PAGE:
Some people use aquarium pumps to make remote print cooling blowers for their 3D printers. It's hard to get enough air to the print that way, unless you get a big pump, but that gets expensive and noisy. I wanted a way to deliver a variable and copious amount of air that would be quiet, relatively low cost, and could be driven by the normal PWM print cooling fan output from a 3D printer's controller board.
CPAP machines uses centrifugal air pumps with very high quality, long-life, brushless DC motors that can move a LOT of air very quietly. About two years ago I picked up such a blower at my local American Science and Surplus store in Milwaukee for $8. The trick was figuring out how to power/drive it. A few RC hobbyists at the makerspace told me to get an ESC and servo tester for a model airplane and I should be able to drive that blower, so I ordered parts from HobbyKing ($10 and $5) and it worked well:
That particular blower obviously moved far more air than needed. The only problem was the ESC and servo tester didn't have an easy to tap PWM input and would not just start up the blower when powered up (safety- you don't want your helicopter blade to chop up your hands as soon as you connect the battery!).
It all sat for a while until someone left a CPAP machine on the hack-rack at the makerspace. It had a slightly smaller blower, so I decided to try looking for drivers again, and found the perfect driver on ebay for $13 shipped from Hong Kong. It's rated for up to 36V, 350W, so it would operate from the 12V switched fan output on my SmoothieBoard controller.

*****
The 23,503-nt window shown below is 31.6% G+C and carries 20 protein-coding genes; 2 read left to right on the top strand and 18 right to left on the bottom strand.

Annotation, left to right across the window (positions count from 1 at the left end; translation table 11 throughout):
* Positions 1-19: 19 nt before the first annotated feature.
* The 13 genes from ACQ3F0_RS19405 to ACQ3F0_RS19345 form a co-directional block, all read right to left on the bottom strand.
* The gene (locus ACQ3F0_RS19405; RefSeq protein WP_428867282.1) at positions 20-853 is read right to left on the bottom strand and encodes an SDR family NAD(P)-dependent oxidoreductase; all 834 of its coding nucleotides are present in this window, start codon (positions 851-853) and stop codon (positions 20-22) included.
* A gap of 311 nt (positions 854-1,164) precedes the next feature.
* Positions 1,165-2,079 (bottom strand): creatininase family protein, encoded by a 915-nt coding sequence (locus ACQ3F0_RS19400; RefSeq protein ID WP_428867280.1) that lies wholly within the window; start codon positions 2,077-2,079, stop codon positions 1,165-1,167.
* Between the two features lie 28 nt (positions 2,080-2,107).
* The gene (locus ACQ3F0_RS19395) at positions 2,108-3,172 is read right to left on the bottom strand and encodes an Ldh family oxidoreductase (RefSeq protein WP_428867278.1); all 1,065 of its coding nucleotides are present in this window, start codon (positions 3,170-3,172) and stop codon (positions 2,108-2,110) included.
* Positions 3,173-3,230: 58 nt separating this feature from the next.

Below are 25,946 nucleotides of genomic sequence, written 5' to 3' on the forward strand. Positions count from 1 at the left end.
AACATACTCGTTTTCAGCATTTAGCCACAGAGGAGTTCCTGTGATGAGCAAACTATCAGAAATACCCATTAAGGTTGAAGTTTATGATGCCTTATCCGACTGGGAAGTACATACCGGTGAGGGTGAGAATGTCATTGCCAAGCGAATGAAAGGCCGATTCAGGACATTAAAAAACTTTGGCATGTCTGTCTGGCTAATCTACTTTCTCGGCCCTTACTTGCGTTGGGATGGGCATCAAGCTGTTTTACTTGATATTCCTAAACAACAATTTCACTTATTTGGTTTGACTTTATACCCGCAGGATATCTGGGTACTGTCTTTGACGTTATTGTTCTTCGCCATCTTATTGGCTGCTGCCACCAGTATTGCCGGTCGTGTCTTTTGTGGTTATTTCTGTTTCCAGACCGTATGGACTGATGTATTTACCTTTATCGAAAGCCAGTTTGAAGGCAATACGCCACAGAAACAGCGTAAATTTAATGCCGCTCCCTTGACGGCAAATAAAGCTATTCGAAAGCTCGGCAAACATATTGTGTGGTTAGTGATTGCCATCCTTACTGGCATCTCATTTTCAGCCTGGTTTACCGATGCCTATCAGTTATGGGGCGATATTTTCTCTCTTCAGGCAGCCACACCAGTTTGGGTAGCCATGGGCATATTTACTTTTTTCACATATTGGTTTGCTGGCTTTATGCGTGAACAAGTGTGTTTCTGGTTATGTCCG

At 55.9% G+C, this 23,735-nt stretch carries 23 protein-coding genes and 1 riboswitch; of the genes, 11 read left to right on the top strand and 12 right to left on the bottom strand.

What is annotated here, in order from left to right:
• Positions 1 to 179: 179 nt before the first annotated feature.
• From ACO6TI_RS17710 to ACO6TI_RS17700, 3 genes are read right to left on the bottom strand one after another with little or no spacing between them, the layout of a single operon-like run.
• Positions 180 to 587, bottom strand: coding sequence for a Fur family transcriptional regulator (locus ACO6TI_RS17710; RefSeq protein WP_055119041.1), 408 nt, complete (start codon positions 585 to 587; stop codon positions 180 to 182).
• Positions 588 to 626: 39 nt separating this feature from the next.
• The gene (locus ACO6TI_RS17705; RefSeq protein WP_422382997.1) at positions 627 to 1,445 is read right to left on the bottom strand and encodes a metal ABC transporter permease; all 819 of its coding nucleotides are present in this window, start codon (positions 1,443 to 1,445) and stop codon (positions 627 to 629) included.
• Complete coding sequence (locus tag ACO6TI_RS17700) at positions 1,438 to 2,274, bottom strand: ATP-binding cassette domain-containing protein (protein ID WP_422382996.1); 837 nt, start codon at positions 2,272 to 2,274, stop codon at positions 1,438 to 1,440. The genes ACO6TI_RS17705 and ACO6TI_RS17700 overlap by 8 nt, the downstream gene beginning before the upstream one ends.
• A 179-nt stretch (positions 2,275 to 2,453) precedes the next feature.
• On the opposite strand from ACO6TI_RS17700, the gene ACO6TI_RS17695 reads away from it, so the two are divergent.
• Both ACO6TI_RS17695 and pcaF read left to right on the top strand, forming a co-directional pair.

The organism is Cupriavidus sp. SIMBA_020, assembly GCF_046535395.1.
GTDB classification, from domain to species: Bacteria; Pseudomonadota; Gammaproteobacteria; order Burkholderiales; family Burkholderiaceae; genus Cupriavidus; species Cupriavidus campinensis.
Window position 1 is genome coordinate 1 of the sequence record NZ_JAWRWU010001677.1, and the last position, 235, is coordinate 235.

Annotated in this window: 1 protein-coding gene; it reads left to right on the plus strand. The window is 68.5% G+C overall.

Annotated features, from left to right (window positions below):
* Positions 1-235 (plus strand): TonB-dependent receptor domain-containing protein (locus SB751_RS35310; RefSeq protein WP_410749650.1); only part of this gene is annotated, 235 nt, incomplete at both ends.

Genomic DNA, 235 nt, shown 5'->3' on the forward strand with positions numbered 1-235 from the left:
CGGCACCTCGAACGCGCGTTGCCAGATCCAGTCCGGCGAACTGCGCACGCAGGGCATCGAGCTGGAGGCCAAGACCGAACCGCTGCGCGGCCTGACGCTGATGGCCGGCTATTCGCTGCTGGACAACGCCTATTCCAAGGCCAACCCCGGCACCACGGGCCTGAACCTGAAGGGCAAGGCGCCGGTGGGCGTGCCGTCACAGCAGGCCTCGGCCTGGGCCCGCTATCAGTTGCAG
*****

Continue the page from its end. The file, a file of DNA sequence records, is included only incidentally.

If you want to try something like this, it isn't usually too hard to find a CPAP machine at a garage sale or by asking a relative. People often stop using their CPAP machines because they can't adjust to sleeping with the mask that goes with them. You won't find them on ebay or Craig's List because they are medical devices, but you can get the hoses there.
Details of the whole thing are on my blog. TLDR: I printed a nozzle for UMMD's extruder carriage, clamped the blower to the printer and ran the air hose along the drag chain that brings the cables to the extruder. The driver has a PWM input but I just connected the driver's power input to the MOSFET that normally drives the print cooling fan. It works well and is capable of delivering at least 10x the airflow needed.
I know the print is excessively hairy- I'm still struggling to tune up the extrusion parameters for the 0.8 mm nozzle on the volcano heater block.
I haven't decided if it is going to be a permanent addition to the printer yet. I'm in the process of redesigning the extruder carriage and may add this as a permanent part of the design.
I see two primary advantages to this type of set-up. First, you're guaranteed to have more than enough air flow available, and second, it requires less lateral space on the extruder carriage compared to squirrel cage blowers and ducts/nozzles mounted on the extruder carriage. The space issue can be a big benefit because it allows for serious print cooling without reducing the lateral build dimensions of your printer as much as hanging a blower from it might. Neither of the print cooler design is particularly optimized yet, but the remote type is already smaller on the first pass.